"It was really nice to be somewhere I was comfortable," McDonnell said, about racing on home water. "Helped get rid of the nerves."
The Men's Youth race also came down to teammates pushing each other: Brunswick School's Sam Subramaniam won the final over schoolmate Reed Eddy.
Eddy, the younger of the two, had won the Time Trial, but Subramaniam--a senior--took the side-by-side race.
"I came to the final, planning to attack it from the beginning," said Subramaniam. "I want wanted to get ahead in the first 250, to take the lead and then just sit there."
"I executed that," he laughed, "pulling some crazy splits from the start, but I was able to maintain it and won by over a length, so that was pretty good."
Subramaniam's teammate, Eddy, had himself quite the warm-up before the final: on his way to the start--the first time--the shoes in his older single finally gave way, and he flipped into the water. Back on shore, his coaches found him a loaner boat so he could dash up to the start, still wet from his swim, to jump into the race. There is not--yet--a trophy for the scull-swim-swap trifecta, but it was a solid job to take second after all of that, for sure.
Para Singles - The Blackwall-Duling Challenge
Moore, near lane, and Pearl Outlaw off the start in the Para Final
The morning's finals started with the Para events that form the the Blackwall-Duling Challenge, named for Christopher Blackwall and Fred Duling, who ewere both on hand to award trophies to the winners: Molly Moore and Russell Gernaat.
Moore, a gold medalist in 2019 in the PR3 pair, competed in the US Para Four this past summer, and Gernaat, a 202One Paralympian, was back in the PR2 single he raced in Racice at Worlds.
With just one women's and one men's final, the Para scullers rowed mixed category races here, using a staggered start between classifications. Moore was able to make up the stagger on Madison Eberhard, a PR2 athlete, to reach the finish first for the win.
Gernaat, going through
The Men's final wound up a stroke for stroke sprint for the line between Gernaat and Andrew Mangan, the USA's PR1 sculler, as Gernaat caught Mangan right at the end for most exciting finish of the day--you can watch it here:
Pearl Outlaw, the visually impaired Para rower who usually races in a double with a sighted partner, was able to scull in a single here today thanks to an innovative remote control rudder (which you can see on her stern in the row2k galleries). row2k will have to report back on the full story of this adaptive tech, but it allowed Outlaw to race the course solo, and to participate in the event--which had the autonomy to relax the rules so that Outlaw could race.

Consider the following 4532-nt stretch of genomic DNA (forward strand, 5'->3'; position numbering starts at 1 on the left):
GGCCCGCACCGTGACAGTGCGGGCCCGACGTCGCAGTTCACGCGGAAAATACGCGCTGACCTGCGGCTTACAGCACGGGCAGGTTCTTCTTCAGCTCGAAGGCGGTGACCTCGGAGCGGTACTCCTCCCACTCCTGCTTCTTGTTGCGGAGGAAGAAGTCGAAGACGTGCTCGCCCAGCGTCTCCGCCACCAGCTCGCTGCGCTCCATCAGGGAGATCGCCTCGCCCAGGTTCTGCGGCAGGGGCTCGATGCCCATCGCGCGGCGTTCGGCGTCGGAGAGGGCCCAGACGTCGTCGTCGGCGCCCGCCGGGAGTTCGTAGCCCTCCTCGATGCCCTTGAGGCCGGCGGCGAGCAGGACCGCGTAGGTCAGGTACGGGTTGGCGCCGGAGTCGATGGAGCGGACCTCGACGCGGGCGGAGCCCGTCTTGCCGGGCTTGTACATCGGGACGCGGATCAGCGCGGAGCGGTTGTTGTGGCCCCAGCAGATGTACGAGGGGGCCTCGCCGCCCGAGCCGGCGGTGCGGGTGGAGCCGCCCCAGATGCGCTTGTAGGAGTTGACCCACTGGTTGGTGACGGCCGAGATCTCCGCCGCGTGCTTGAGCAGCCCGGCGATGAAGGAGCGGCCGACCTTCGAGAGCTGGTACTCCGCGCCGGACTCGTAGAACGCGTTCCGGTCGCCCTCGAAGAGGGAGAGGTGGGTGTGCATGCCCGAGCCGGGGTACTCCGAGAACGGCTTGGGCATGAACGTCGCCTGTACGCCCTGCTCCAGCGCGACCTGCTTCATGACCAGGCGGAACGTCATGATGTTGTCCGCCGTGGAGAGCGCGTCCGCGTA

The assistive rudder, which was operated from a chase launch by its inventor, Bob Berry, to keep her in her lane is a game-changer for her, said Outlaw:
"It makes a huge difference in racing and training because I can relax and just row at the same level as sighted people. Otherwise I'd be listening for verbal commands, as opposed to just being able to get into the race or into the workout have that mental focus. So, I've really enjoyed the last four days we've been training with it."
Notes From The Course
Hand-Hewn Trophies - The replica singles which each winner received are hand-made by Fred Duling himself, who said he once heard from someone hoping to buy one of his replicas to row in, after seeing a "low priced single" online. Fred's response? Well, you'd have to be pretty small to fit.
The Shoes That Gave Out - The single with the faulty--i.e. old--shoes that sent Reed Eddy into the drink? It once belonged to US Olympic Champ Wyatt Allen, who rowed the single for the US after winning the eight's gold in Athens. That was back in 2005 which is, apparently, a lifetime ago, at least in shoe-years.
If you enjoy and rely on row2k, we need your help to be able to keep doing all this. Though row2k sometimes looks like a big, outside-funded operation, it mainly runs on enthusiasm and grit. Help us keep it coming, thank you! Learn more.